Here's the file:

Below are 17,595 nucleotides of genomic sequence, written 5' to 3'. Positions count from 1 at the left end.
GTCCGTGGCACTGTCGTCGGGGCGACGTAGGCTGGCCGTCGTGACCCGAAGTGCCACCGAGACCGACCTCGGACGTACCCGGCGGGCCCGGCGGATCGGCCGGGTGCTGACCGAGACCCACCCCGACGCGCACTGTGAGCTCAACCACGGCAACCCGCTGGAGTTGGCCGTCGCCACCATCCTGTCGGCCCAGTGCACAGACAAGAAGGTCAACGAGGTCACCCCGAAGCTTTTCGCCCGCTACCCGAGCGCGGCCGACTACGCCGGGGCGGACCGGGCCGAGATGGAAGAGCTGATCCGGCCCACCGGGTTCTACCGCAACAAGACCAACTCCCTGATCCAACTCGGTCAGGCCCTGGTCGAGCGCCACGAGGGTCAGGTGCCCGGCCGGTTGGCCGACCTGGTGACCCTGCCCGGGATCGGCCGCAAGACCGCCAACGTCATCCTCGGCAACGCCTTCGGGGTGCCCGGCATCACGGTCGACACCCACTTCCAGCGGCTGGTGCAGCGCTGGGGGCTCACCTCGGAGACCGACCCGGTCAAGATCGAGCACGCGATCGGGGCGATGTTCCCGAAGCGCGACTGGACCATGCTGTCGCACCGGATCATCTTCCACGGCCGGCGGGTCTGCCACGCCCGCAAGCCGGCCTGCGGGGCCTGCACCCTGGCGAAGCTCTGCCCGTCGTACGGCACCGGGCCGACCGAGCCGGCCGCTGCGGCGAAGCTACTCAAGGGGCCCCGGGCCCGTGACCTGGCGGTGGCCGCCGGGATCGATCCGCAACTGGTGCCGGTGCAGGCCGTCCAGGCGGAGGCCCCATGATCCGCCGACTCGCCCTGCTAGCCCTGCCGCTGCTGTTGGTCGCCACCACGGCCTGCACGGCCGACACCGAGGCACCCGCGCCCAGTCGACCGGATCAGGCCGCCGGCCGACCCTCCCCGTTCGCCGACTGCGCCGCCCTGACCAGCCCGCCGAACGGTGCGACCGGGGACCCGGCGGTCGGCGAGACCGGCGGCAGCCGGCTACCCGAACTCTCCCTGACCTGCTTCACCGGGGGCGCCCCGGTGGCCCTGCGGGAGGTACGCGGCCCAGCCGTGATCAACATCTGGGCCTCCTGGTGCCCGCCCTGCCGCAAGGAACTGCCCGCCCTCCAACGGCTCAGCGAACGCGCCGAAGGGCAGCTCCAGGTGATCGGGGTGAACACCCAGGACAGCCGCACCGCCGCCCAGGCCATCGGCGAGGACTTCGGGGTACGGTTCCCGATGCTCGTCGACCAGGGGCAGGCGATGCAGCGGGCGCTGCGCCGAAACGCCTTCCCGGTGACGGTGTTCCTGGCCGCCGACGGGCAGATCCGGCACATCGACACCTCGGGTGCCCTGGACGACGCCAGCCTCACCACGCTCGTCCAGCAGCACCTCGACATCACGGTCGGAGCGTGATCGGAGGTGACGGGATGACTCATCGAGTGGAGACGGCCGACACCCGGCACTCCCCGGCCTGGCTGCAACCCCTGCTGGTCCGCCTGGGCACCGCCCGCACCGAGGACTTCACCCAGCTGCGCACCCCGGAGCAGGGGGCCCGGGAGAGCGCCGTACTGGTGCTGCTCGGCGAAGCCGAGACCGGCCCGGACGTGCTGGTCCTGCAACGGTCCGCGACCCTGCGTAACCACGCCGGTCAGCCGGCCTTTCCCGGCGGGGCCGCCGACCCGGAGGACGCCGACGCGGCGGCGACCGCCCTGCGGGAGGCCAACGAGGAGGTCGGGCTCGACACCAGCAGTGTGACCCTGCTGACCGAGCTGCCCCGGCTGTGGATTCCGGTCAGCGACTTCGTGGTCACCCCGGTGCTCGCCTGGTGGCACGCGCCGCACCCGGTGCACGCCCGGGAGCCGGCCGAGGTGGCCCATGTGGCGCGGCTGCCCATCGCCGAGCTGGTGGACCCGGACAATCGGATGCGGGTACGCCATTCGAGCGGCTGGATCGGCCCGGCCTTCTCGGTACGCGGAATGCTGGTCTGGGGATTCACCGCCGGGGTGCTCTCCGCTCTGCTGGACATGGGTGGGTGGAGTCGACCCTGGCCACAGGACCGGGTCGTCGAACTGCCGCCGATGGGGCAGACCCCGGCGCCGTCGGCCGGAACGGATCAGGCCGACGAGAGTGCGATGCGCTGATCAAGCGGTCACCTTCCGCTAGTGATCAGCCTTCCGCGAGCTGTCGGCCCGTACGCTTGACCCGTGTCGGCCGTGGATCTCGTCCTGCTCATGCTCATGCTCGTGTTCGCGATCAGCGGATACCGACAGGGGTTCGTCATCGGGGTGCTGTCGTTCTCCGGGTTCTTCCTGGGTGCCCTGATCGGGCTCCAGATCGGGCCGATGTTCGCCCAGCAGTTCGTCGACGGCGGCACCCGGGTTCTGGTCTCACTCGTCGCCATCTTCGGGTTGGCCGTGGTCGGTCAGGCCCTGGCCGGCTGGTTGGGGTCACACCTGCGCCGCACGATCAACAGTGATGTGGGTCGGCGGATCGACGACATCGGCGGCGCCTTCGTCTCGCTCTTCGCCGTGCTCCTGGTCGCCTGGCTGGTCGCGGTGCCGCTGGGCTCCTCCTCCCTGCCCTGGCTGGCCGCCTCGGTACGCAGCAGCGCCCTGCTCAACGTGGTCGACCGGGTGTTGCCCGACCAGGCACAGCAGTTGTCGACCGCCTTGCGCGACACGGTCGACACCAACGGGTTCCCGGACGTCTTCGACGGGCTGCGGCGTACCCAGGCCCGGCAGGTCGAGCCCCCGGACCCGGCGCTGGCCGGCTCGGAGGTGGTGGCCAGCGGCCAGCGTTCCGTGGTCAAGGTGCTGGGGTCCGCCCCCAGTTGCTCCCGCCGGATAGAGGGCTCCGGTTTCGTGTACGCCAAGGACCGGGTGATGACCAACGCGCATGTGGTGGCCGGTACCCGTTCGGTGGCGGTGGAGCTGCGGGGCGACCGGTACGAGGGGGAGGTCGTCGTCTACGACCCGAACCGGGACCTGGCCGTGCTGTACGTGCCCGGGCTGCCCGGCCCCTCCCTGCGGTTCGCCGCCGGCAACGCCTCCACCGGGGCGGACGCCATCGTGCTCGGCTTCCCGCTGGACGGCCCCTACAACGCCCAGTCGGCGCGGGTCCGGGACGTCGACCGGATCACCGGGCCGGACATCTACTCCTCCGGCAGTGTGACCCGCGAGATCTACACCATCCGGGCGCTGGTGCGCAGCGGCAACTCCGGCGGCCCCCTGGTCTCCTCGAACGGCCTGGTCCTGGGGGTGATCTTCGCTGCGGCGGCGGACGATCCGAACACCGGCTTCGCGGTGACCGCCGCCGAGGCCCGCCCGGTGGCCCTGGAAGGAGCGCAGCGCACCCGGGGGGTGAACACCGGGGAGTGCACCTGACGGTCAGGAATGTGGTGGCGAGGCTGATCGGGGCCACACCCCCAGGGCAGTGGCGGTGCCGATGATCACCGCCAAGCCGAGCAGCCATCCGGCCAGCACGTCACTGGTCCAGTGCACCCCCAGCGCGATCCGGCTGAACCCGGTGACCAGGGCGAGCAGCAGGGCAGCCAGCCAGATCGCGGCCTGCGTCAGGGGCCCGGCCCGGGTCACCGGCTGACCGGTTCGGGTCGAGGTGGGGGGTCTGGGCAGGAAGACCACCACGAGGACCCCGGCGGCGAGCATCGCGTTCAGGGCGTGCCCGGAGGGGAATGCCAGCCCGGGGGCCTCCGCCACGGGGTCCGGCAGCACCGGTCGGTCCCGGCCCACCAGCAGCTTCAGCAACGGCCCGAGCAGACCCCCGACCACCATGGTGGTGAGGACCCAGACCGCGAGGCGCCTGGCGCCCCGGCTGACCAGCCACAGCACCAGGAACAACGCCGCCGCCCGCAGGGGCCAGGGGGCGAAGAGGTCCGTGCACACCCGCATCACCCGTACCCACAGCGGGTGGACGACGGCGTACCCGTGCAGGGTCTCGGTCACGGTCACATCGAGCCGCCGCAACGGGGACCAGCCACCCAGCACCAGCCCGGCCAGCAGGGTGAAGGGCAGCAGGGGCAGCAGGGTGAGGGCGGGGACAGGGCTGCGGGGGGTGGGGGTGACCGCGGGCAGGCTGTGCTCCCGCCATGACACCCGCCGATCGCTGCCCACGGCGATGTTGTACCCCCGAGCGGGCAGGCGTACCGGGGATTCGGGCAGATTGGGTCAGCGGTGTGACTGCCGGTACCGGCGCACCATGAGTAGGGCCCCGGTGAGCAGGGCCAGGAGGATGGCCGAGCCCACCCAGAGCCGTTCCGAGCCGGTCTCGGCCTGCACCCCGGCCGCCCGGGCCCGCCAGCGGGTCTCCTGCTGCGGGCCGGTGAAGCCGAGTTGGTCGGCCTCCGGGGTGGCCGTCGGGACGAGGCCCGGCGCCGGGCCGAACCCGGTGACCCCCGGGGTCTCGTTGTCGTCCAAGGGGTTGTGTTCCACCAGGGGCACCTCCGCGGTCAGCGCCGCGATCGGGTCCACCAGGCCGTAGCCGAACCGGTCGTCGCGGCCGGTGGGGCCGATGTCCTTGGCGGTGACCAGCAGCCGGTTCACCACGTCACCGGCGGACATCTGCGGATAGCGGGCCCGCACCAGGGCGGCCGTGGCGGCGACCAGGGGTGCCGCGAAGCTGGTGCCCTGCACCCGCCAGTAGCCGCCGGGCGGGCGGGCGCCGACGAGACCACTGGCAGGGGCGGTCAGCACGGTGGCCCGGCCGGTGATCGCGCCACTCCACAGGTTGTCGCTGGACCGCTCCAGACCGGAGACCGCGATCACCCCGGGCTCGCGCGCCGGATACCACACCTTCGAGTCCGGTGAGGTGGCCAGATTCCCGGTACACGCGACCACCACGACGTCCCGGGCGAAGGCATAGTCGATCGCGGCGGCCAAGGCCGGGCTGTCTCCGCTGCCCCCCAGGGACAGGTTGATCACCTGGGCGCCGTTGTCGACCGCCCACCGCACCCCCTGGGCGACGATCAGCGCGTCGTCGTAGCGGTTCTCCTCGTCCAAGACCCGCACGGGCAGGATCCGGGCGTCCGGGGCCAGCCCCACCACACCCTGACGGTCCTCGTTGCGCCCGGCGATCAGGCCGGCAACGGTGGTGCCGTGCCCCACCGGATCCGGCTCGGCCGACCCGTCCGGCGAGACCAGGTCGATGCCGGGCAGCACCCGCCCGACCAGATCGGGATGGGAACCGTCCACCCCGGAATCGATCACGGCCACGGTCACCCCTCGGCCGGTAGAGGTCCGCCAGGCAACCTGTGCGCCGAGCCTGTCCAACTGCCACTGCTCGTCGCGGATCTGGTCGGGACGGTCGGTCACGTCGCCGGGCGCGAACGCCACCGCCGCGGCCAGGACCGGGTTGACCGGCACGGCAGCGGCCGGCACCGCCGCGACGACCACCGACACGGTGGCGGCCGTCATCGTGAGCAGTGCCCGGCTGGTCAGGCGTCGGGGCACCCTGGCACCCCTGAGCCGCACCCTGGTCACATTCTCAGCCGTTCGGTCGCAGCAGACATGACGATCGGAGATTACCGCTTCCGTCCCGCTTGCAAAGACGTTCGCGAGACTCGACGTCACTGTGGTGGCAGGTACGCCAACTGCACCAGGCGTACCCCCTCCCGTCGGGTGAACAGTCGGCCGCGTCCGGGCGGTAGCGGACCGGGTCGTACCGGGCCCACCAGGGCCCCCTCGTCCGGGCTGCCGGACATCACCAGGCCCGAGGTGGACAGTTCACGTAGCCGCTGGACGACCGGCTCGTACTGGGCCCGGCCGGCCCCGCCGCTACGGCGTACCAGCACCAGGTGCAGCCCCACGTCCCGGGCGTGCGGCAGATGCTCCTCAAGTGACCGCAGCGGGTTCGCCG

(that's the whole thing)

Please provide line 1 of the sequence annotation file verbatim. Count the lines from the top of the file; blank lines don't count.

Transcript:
Below are 17,595 nucleotides of genomic sequence, written 5' to 3'. Positions count from 1 at the left end.